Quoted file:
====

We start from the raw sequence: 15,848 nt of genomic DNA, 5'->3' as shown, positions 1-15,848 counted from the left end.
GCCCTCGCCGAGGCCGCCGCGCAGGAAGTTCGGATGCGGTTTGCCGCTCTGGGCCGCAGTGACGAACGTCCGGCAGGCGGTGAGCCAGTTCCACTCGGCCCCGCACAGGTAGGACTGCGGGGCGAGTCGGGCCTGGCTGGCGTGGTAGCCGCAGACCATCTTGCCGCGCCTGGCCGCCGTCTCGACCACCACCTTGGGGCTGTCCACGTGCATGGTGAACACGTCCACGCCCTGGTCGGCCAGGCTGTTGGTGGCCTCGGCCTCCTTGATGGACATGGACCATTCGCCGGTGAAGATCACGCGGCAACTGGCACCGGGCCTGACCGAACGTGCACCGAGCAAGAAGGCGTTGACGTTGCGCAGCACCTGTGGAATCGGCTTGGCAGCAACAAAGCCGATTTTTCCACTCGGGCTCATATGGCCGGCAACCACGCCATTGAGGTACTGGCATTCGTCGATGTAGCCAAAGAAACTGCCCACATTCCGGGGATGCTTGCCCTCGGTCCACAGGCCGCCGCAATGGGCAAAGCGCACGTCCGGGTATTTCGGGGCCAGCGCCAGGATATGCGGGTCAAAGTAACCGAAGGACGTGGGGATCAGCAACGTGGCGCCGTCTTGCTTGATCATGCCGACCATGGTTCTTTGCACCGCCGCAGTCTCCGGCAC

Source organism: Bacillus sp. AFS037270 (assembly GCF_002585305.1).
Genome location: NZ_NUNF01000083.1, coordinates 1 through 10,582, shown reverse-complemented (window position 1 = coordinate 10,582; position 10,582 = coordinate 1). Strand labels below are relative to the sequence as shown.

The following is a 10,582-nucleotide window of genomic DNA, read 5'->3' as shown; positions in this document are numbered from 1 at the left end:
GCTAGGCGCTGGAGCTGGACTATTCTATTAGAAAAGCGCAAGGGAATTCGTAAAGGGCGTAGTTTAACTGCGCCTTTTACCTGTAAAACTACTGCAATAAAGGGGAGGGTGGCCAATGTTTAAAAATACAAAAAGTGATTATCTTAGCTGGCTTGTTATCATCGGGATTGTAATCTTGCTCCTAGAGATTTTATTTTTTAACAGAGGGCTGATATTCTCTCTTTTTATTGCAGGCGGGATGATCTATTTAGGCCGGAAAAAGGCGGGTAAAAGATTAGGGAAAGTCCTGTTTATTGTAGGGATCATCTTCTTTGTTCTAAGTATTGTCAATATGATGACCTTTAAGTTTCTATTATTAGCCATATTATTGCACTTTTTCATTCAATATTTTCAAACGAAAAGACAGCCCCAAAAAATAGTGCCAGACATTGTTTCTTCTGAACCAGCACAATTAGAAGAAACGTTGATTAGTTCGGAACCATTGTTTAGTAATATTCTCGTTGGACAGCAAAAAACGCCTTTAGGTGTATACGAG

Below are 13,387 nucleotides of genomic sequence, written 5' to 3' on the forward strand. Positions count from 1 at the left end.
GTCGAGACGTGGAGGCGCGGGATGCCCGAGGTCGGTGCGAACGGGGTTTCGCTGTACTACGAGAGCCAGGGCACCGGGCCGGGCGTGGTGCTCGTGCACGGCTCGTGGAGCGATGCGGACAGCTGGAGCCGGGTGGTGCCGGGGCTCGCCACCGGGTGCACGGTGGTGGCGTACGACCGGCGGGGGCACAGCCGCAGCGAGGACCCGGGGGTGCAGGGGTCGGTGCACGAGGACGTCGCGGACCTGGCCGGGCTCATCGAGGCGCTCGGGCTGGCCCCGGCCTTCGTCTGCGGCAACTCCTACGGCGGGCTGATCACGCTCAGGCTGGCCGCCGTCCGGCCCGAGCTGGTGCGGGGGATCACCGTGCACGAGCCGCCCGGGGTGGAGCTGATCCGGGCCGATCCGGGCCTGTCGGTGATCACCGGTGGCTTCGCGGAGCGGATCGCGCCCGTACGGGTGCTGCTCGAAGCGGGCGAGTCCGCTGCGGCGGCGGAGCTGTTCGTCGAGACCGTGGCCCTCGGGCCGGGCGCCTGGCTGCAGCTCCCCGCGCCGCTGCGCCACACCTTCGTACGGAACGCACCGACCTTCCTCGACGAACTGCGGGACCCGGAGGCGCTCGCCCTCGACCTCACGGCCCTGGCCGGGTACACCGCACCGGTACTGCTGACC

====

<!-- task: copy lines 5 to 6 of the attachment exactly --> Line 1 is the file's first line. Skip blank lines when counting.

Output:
The following is a 10,582-nucleotide window of genomic DNA, read 5'->3' as shown; positions in this document are numbered from 1 at the left end:
GCTAGGCGCTGGAGCTGGACTATTCTATTAGAAAAGCGCAAGGGAATTCGTAAAGGGCGTAGTTTAACTGCGCCTTTTACCTGTAAAACTACTGCAATAAAGGGGAGGGTGGCCAATGTTTAAAAATACAAAAAGTGATTATCTTAGCTGGCTTGTTATCATCGGGATTGTAATCTTGCTCCTAGAGATTTTATTTTTTAACAGAGGGCTGATATTCTCTCTTTTTATTGCAGGCGGGATGATCTATTTAGGCCGGAAAAAGGCGGGTAAAAGATTAGGGAAAGTCCTGTTTATTGTAGGGATCATCTTCTTTGTTCTAAGTATTGTCAATATGATGACCTTTAAGTTTCTATTATTAGCCATATTATTGCACTTTTTCATTCAATATTTTCAAACGAAAAGACAGCCCCAAAAAATAGTGCCAGACATTGTTTCTTCTGAACCAGCACAATTAGAAGAAACGTTGATTAGTTCGGAACCATTGTTTAGTAATATTCTCGTTGGACAGCAAAAAACGCCTTTAGGTGTATACGAG